A Philadelphia judge has granted partial summary judgment to a man who had his leg amputated above the knee after a 10-year-old ran him over with a 5-ton track loader. According to Ruick and Holly Rolland’s motion for partial summary judgment, the child’s operation of the track loader in 2009 came under the discretion of his father and was known by the company that rented the vehicle to the owner of the property where the accident took place. Therefore, the plaintiffs argued, there was no question of material fact that those defendants negligently entrusted the boy to operate a piece of machinery that is, in their words, “akin to a bulldozer.”
Summary Judgment to a Plaintiff
Common Pleas Court Judge Gary F. DiVito’s decision last week is a rare grant of summary judgment to a plaintiff and leaves only the issue of damages to be decided at the trials of the father, Stephen Senn, his landscaping company, Senn Landscaping Inc., and the front loader rental company, Modern Equipment Sales and Rental Co.
“Because no reasonable jury could find that it was reasonable to knowingly permit a 10-year-old child to operate a 10,000 – pound track loader, there can be no question as to whether the defendants negligently entrusted the track loader to the child,” the motion said.
Because it was disputed that Bruce Irrgang, who owns United Construction Services and the underlying property, knew about the 10-year-old’s operation of the track loader, that issue was advanced toward trial, as well. Rolland’s attorney, Paul A. Lauricella of McLaughlin & Lauricella, said the legal strategy was an effort to force the defense to “show its cards.”
“What we’ve realized is that summary judgment is a device that is available to plaintiffs,” Lauricella said. “If you’re not going to put your best case forward in response to a motion for summary judgment, then perhaps you don’t have a best case.” In a response to the motion, Senn admitted he was negligent for Ruick Rolland’s injuries but disputed that summary judgment was a proper remedy for the lawsuit, considering the respective negligence of other parties involved, including Rolland himself. Modern Equipment declined to stipulate to its own liability, arguing in response to the motion that the question of whether the boy was likely to use the track loader in a potentially dangerous manner was a question of fact for a jury to decide. “It’s really more of a victory for the plaintiff as to Modern because Modern did not make such a stipulation in response to the motion,” said Senn’s attorney, Jane A. North of Deasey Mahoney Valentini & North.
Modern Equipment’s attorney, Thomas F. Reilly of The Chartwell Law Offices, said he was in the process of preparing a motion for reconsideration and a petition to certify the summary judgment issue for an appeal to the state Superior Court if his motion is not granted.”I disagree with it and it’s unusual,” Reilly said. “Essentially, it’s taking the apportionment of negligence away from the jury.”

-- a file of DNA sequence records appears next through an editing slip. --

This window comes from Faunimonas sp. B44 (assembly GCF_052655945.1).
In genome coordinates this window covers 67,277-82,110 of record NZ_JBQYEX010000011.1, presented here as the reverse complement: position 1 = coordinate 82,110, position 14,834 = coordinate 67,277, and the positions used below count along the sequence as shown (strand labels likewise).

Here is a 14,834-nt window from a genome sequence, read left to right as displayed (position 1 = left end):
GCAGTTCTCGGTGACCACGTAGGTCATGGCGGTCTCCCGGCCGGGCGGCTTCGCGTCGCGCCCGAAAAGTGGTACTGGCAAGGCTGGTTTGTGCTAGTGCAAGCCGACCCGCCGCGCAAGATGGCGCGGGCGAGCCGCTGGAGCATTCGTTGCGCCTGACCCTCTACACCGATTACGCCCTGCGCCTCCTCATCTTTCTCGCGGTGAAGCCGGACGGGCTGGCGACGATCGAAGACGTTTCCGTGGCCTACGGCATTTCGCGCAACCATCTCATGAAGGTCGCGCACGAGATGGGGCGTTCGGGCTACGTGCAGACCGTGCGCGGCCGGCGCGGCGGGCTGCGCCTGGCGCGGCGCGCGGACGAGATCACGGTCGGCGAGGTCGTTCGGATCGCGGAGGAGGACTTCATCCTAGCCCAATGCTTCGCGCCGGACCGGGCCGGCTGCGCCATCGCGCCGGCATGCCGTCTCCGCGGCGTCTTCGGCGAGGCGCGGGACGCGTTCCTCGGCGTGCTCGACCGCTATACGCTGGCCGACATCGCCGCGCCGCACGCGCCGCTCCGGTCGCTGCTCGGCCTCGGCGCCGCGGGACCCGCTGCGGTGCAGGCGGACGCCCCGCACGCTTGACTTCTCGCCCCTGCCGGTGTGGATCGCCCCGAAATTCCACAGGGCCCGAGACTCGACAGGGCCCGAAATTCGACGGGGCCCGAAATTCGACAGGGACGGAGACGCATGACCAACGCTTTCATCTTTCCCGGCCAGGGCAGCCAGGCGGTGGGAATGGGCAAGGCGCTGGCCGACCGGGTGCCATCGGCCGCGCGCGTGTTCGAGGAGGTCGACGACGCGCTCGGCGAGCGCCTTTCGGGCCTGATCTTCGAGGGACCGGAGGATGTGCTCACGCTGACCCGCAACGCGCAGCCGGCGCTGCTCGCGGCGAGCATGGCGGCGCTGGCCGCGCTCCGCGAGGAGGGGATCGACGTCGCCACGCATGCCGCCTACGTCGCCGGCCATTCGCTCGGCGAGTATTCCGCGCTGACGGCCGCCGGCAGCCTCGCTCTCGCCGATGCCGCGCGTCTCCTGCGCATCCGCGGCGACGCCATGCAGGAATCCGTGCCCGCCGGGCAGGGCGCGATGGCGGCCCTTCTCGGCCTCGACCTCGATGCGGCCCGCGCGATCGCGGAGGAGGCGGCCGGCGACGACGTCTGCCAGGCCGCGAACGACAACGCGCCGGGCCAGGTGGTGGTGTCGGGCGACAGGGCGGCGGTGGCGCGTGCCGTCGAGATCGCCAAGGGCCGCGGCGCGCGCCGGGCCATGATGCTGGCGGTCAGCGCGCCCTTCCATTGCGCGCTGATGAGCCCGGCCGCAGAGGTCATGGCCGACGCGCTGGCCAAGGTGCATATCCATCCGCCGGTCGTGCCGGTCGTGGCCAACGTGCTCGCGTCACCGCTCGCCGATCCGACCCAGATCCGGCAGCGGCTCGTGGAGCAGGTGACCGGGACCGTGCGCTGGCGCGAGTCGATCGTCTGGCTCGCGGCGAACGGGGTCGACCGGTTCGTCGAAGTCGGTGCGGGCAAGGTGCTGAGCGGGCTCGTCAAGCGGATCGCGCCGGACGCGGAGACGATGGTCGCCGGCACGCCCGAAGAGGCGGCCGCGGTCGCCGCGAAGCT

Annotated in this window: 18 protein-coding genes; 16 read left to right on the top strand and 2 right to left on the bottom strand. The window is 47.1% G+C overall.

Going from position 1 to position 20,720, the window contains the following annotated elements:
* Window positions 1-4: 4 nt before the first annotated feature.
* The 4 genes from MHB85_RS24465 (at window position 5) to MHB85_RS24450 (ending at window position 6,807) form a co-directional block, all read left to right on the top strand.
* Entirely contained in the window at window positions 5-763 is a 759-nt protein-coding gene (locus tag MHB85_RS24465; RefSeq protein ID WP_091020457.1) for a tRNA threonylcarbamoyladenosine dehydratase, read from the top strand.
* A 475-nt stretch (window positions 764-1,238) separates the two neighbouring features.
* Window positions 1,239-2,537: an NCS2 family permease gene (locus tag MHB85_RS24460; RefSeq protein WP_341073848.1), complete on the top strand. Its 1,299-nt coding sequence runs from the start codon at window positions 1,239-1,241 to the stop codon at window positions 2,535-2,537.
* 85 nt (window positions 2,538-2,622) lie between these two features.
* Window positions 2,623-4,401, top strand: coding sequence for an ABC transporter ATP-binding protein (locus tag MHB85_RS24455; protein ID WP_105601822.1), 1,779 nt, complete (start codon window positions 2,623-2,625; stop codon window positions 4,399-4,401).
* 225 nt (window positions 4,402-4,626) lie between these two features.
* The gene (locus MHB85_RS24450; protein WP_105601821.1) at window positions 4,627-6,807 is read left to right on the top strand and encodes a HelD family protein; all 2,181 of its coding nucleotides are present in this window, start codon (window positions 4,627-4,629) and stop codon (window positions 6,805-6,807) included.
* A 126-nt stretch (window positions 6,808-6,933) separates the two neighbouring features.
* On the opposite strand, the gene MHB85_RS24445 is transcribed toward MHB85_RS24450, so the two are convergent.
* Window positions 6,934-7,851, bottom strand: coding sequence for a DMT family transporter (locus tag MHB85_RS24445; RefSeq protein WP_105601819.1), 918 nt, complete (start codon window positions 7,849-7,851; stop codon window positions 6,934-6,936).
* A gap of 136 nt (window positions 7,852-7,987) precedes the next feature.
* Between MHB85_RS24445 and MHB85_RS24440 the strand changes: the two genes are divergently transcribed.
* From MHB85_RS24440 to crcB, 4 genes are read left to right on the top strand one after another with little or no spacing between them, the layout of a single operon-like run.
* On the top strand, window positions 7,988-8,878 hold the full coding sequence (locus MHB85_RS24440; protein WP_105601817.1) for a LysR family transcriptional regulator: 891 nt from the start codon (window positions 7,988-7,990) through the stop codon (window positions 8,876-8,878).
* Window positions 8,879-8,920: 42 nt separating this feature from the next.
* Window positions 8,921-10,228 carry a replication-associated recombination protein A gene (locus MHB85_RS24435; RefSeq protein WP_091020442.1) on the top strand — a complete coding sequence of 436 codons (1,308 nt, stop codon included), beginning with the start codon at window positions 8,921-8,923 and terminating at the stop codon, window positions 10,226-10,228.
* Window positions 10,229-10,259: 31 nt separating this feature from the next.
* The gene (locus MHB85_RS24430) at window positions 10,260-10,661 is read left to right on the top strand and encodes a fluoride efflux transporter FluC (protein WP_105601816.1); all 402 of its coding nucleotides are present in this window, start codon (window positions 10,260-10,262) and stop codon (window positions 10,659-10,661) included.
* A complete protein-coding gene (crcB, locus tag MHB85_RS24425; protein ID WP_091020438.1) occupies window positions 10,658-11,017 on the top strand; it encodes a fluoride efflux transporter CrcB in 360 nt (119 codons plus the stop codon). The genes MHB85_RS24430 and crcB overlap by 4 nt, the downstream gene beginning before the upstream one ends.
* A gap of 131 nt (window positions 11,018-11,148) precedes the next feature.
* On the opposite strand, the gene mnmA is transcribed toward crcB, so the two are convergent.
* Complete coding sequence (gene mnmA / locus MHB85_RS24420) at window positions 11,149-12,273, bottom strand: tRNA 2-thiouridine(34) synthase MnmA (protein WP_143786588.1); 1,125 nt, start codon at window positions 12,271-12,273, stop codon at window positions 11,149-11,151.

What is A Track Loader?
A track loader, according to a memorandum of law supporting the plaintiffs’ motion, is a piece of “industrial earth-moving equipment.” The loader stands about 6.5-feet tall, weighs about 10,500 pounds and can carry about 3,000 pounds. A picture the plaintiffs provided in court filings shows a caged-in driver’s seat and forklift jutting out of the vehicle’s front end. It runs on tracked treads.
According to the motion, a representative from Modern Equipment, Kevin Cann, saw the child operating the loader “within minutes of its delivery” to the property. That representative reported what he saw to Modern Equipment’s rental manager, Paul Mutter, who, according to the motion, said “such use was not his responsibility.”
The Rollands, however, noted in their motion that the rental agreement vested Modern Equipment with the ability to take back the track loader if it was not being used by competent operators.
Mutter conceded at a deposition that he should have brought the issue to the attention of Modern Equipment’s general counsel, Thomas Callahan, according to the motion. At his own deposition, Callahan said he would have ordered the repossession of the earth-moving loader if the customer did not comply with the rental agreement.
Although Mutter, according to the Rollands’ motion, did nothing to try to stop the child from operating the track loader, others did.
The motion said people working on the property tried to discourage Senn from letting his young son use the machine, but failed. One Senn landscaping supervisor, Matthew Fischer, testified he voiced such concerns to Senn himself. In response, the motion said, Senn “responded with nothing more than a smile.”
Even the boy, whose name is being withheld by The Legal , testified at a deposition that he was not suited for the piece of machinery, admitting at a deposition that he did not operate the track loader in a safe manner when he ran over Rolland, the motion said.
The Rollands had initially sued ASV Inc. — the loader’s manufacturer — as well, but discontinued the case against it, Lauricella said.
Ben Present can be contacted at 215-557-2315 or email@example.com. Follow him on Twitter @BPresentTLI.
REPRINT: The Legal Intelligencer April 18, 2012